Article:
The traditional feature of the Roman knife is the lock: a metal bar that ensures a safe lock of the knife. Basically, when the folded blade is opened, there are 3 “teeth” that snap into the metal bar, keeping it firmly in place, open. To close the knife, you need to use push the metal lock away from the blade, so the knife can be folded. When the knife is opened, it does a traditional “3 snaps” sound. “Tre scrocchi” in Italian. And this is also the way it’s traditionally called in Rome.

It’s easier to watch this video to understand the ingenious lock mechanism:

The Roman knives are often associated with Bullies from the 19th century Rome.
Who is a “Roman Bully” and how did they use the Knife?

“You’ll see big men, strong as bulls, punching and kicking with the simplicity of drinking a glass of water… and they never go around without carrying a knife in their hands” Edmond About describes his trip to Rome in the 1800

The bullies were honorable men in the old Roman times. Strong and proud, they would show off and easily get into knife fights. A disrespectful look or tone of voice was all that was needed for them to start a violent knife fight. They were honest workers that spent their money in bars… play cards… Yes, the bullies were violent, and they would get into unnecessary fights. But they would also protect their neighborhood (“Rione” in Italian), they would always be on the side of the weak people.

Among all the bullies, there was always “the one”. The bully considered by everyone as the “problem solver”, taken as a reference from the fellow Romans living in his neighborhood for any daily trouble.

Roman card game. Things can develop quickly…

Playing cards could easily get very dangerous in Rome, back in the days. The bullies were were competitive and always tried their best to win and show off. Every game won gave pride and prestige to the “bully society”. After each game, they would frequently discuss about players… who did what … then argue and heavily insult each other with death threats… soon taking THE ROMAN KNIFE out of their pockets. Then there was blood…

Were there historical Roman knife makers?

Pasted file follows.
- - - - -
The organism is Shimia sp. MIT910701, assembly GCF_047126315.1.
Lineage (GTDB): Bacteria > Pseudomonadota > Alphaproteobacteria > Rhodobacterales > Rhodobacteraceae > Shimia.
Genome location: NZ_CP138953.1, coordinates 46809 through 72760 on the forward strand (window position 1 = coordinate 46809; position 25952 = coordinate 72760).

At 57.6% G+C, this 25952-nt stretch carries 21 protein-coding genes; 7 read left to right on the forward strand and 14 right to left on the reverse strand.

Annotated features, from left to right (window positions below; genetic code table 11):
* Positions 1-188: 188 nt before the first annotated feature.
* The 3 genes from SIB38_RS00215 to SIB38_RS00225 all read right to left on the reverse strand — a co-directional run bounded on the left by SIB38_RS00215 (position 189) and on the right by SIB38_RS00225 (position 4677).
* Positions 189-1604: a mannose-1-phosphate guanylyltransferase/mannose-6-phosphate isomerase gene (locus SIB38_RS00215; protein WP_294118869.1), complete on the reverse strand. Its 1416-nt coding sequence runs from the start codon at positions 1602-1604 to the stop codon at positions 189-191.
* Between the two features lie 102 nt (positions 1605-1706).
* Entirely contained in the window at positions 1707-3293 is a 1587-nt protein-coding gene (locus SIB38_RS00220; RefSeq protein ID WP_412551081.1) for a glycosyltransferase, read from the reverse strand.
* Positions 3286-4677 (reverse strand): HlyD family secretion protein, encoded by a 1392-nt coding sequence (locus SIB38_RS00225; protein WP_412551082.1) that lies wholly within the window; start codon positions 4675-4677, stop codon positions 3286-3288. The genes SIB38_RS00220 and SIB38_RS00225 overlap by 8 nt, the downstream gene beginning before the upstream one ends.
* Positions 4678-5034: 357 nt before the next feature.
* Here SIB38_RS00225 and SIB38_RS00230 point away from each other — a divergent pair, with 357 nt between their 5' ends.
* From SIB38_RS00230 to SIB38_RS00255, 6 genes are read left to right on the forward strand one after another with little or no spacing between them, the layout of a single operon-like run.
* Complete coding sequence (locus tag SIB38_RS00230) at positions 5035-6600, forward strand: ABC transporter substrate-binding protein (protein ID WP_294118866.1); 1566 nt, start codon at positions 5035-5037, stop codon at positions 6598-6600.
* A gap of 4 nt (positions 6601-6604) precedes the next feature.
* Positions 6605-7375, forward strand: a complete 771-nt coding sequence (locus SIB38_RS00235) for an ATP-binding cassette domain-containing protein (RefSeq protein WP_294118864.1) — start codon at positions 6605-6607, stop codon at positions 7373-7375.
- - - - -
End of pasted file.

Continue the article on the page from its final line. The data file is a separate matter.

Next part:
The makers were mostly anonymous. Despite the fact that everyone carried a knife on them, the laws were always very strict. Making a Roman knife was especially prohibited back in the days. That’s why all the old Roman knives are with no signature. You could only find engravings, for example when the knife was an engagement present between groom and bride.

Example of engraving: “Look at me and shake with fear” (in italian “Guardami e trema”)

The Roman knives are not simple tools. They’re something more, frequently associated with superstitious stories, evil eye… can you tell us more about this?

The knife for the Romans was by itself a talisman. You can frequently see engravings and drawings on the handle, to keep away the evil eye, or to bring good luck. Another common behavior (even today actually…) was to do a little cut on the tip of your finger when you got a new knife. It was considered to bring good luck.

15 inch / 39cm Roman knife.

If you enjoyed the article, let us know in the comments. Soon I’ll write new knife stories & traditions from different Italian regions.

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One Response to History and Tradition of the Legendary Roman Knife

  1. Richard Bondi says:

    Fascinating. I’d never seen these before. What type of steel was used originally, and what are you using in your very nice-looking reproductions?